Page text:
2. A Clockwork Orange
3. Mean Streets
4. Barry Lyndon
5. All The President’s Men
6-9. Cries and Whispers
12. Shaft
13. Chinatown
14. The Deer Hunter
15. Patton
16. Taxi Driver
19-21. The Godfather
22-25. The Godfather Part II
26-27. The Godfather
28. The Godfather Part II
30. Manhattan
32. Jaws
33. Taxi Driver
34. Carrie
35. Star Wars
36. Dog Day Afternoon
37. Cries and Whispers
40. Network
41. Deliverance
42. Cries and Whispers
43. Ali: Fear Eats the Soul
44. Deliverance
46. The Exorcist
47. One Flew Over the Cuckoo’s Nest
50. Saturday Night Fever
51. The Deer Hunter
52. Interiors
54. Network
55. The Godfather Part II
58. A Woman Under the Influence
59. Autumn Sonata
60. Annie Hall
62-64. Apocalypse Now
66. Five Easy Pieces
67. Mean Streets
69. Hearts and Minds
71. Woyzeck
72. Mean Streets
73. A Clockwork Orange
74. Deliverance
75. Save the Tiger
77. The Exorcist
78. Nosferatu the Vampyre
81. Day for Night
83. Murder on the Orient Express
84. Mean Streets
85. The Conversation
86. One Flew Over the Cuckoo’s Nest
87. Dog Day Afternoon
88. Taxi Driver
89. Network
90. Marathon Man
93. Aguirre, the Wrath of God
94. Cries and Whispers
95. Woodstock
96. Sleeper
97. The Godfather
98. Kramer vs. Kramer
99. Chinatown
100. Apocalypse Now
101. A Clockwork Orange 

Friday, January 27, 2012

Extremely Loud & Incredibly Close

Extremely Loud & Incredibly Close represents all that is bad among the wasteful critical darlings of this year’s awards season. It’s more needlessly sentimental than The Help, duller and more didactic than War Horse, and more boring than My Week With Marilyn, Albert Nobbs and The Iron Lady combined. In short, the film is a perfect cinematic encapsulation of everything that went wrong in 2011.

After his father (Tom Hanks) dies in the World Trader Center on “the worst day,” ten-year-old Oskar Schell (Thomas Horn) spends a year or so trapped worse than ever in the isolation of his tortured mind. (Oskar clearly has some form of Asperger’s syndrome, despite his incessant claims otherwise.) Then one day, between epic bouts of scrapbooking, ripping out his skin, hiding in his closet, and telling his mother (Sandra Bullock) that he wishes she was dead, Oskar finds a small key in his father’s closest.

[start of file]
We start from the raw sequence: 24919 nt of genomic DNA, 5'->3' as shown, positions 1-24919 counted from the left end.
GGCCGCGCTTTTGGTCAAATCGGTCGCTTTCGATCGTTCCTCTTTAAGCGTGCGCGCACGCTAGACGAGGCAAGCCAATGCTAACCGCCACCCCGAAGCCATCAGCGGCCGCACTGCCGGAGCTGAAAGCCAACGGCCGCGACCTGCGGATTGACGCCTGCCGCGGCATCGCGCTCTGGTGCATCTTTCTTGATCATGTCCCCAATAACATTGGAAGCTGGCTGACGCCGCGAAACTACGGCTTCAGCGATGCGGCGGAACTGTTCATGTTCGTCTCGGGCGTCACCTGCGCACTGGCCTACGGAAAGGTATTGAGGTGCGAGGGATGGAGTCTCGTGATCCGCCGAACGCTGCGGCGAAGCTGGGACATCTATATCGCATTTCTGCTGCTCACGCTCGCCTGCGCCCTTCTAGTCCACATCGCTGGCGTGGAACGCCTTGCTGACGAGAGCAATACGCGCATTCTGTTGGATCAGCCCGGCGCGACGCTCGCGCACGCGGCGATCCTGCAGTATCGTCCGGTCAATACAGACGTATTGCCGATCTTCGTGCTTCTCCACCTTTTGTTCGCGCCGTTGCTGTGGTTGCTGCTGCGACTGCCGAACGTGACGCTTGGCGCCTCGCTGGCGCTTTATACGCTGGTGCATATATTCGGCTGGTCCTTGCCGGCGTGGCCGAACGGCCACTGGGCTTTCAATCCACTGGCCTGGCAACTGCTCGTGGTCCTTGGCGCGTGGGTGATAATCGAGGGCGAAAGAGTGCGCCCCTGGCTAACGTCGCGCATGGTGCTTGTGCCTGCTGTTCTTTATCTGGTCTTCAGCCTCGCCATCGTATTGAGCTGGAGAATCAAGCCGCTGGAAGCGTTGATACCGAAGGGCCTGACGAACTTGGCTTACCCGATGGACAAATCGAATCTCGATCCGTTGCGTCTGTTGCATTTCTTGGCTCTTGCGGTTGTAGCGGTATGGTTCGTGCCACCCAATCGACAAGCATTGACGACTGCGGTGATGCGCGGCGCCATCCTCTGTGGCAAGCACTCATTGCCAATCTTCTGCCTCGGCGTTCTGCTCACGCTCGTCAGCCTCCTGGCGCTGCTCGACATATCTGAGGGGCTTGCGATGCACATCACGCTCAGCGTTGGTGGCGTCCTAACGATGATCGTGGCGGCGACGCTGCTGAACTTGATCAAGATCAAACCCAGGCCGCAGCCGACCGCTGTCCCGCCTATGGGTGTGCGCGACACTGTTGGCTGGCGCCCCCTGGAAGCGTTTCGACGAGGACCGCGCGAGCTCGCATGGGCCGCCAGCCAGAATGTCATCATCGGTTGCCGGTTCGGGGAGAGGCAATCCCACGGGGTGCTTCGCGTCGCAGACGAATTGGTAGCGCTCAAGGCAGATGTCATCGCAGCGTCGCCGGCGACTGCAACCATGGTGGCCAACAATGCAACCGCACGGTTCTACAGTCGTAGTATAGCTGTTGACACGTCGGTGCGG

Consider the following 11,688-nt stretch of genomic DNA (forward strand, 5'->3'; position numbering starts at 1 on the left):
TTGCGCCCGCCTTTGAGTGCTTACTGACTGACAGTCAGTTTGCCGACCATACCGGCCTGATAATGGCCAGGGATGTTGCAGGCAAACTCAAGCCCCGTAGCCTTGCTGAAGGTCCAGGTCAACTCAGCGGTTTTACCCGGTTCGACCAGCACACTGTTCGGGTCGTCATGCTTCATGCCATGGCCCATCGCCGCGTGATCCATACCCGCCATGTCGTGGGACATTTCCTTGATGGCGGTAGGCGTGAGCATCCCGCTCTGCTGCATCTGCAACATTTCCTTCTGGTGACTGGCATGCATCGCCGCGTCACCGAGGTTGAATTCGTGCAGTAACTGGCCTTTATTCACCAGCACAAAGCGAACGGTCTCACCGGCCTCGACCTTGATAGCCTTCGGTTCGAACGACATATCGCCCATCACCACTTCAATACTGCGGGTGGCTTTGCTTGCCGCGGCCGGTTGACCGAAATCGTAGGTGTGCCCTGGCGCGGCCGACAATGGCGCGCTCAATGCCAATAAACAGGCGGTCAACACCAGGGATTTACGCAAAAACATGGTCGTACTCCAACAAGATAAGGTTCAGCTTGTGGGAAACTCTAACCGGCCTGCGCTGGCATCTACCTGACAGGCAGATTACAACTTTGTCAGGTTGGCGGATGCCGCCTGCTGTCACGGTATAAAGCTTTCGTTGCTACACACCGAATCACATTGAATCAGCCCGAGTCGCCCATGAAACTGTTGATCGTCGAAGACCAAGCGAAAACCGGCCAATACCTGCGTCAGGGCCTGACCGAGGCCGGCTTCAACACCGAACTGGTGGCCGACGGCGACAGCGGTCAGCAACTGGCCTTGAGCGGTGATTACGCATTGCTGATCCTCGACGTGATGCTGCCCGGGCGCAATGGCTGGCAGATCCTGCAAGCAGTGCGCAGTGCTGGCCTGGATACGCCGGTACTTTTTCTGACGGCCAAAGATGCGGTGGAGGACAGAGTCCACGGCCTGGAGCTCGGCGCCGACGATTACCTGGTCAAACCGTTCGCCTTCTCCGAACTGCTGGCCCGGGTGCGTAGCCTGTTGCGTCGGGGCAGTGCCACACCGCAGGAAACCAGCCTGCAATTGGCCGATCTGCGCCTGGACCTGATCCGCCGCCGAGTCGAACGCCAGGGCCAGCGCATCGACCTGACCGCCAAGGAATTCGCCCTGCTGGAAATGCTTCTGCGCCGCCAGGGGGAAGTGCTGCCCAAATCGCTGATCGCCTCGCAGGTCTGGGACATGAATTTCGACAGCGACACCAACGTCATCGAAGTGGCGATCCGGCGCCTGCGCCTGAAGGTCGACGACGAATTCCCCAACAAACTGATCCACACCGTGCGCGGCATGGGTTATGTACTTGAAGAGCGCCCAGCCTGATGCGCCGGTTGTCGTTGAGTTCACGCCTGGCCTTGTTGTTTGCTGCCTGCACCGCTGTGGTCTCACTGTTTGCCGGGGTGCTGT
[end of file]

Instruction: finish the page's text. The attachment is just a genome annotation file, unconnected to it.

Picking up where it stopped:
In no time, Oskar is thumbing through phone books, writing down every instance of the name Black (which was printed on the envelope where the key was found), and soon sets off on a journey to find what the key unlocks.

And this is the exact moment where the film lost me. I had put up with Oskar’s constant manic-depressive episodes, Sandra Bullock’s look-at-me-I’m-really-trying acting and Tom Hanks’ futile performance, but when Oskar stood on a rock in Central Park and announced to us, via arguably the most annoying narration in the history of cinema, that he was going to visit every person with a Black surname in New York and its surrounding boroughs, I all but checked out.

For starters, because Oskar is afraid of seemingly everything, including public transportation, he opts to walk to the hundreds of “Black” homes. His first stop is in Brooklyn. Now, let’s think about this. A walk from the edge of Central Park to the edge of Brooklyn via the Williamsburg Bridge would take roughly two hours, even longer for a ten-year-old. So that’s minimum four hours (there and back) for one home. But considering the film’s fondness for montage, Oskar appears to hit about 10 homes a day. Continuity, so it seems, is not this film’s strongest quality.
As directed by the always well-intentioned Stephen Daldry (Billy Elliot, The Hours, The Reader), Extremely Loud is an excessively long, terribly annoying, cringe-worthy misfire. Not even the likes of Max von Sydow (as a mute neighbor who accompanies Oskar on some of his journey) can save the film from its many weaknesses. (For the record, von Sydow earned his Supporting Actor nomination, but not above the likes of Albert Brooks and Ben Kingsley.)

The film, it must be said, has a resolution that I found oddly satisfying, which only managed to anger me more. Toward the end, Viola Davis and Jeffrey Wright, two actors who have no idea how to do wrong, are relied on to deliver, which they do, and then some. But what’s five good minutes stuck underneath 120 minutes of pure garbage? Damaged goods, that’s what.

Wednesday, January 25, 2012

In Character: Guy Pearce